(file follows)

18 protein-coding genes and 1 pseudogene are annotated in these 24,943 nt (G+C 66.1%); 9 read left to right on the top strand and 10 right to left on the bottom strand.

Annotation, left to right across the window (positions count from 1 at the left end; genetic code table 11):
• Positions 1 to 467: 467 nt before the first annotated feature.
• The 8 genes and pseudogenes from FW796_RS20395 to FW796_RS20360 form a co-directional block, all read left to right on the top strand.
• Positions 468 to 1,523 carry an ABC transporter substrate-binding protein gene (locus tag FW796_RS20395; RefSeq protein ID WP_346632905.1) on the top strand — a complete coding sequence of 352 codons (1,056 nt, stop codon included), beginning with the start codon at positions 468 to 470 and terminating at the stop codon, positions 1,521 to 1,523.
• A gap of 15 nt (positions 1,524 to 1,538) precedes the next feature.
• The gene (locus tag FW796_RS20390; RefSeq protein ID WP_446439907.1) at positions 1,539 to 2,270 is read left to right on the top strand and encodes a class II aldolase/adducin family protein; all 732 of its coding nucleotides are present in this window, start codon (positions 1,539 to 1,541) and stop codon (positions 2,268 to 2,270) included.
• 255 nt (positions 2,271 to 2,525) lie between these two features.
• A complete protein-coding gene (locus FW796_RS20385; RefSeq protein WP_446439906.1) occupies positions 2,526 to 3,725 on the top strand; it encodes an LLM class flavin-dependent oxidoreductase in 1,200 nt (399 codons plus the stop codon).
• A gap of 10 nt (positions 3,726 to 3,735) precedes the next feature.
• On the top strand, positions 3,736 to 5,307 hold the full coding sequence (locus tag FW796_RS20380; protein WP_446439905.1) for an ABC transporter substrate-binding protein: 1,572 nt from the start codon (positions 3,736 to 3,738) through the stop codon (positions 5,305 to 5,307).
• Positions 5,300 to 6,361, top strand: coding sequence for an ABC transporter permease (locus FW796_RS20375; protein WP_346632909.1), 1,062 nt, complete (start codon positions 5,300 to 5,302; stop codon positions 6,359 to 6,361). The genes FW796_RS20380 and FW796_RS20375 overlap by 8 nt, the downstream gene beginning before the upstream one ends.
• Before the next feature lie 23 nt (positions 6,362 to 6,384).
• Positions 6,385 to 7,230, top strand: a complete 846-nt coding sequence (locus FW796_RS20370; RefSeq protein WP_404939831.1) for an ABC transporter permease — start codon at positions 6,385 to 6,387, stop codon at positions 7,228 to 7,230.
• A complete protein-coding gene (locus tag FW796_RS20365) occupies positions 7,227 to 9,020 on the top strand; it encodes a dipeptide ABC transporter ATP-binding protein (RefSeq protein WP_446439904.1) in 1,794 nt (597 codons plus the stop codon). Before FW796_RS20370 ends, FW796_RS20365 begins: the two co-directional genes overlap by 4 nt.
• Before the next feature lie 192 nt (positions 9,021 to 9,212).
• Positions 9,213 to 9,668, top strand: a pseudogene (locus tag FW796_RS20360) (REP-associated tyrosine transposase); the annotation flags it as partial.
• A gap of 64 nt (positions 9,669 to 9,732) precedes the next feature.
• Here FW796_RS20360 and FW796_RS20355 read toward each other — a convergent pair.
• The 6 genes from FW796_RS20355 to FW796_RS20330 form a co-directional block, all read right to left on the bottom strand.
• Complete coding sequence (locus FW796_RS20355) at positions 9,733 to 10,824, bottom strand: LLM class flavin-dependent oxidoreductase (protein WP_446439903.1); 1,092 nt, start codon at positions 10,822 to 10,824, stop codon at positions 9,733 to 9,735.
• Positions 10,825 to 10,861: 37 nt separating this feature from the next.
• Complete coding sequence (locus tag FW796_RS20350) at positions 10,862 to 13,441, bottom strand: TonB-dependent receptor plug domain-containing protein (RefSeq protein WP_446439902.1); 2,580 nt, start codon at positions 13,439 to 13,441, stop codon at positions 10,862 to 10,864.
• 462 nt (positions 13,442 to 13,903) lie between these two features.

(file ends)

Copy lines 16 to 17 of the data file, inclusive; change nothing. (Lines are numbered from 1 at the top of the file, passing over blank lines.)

• Before the next feature lie 192 nt (positions 9,021 to 9,212).
• Positions 9,213 to 9,668, top strand: a pseudogene (locus tag FW796_RS20360) (REP-associated tyrosine transposase); the annotation flags it as partial.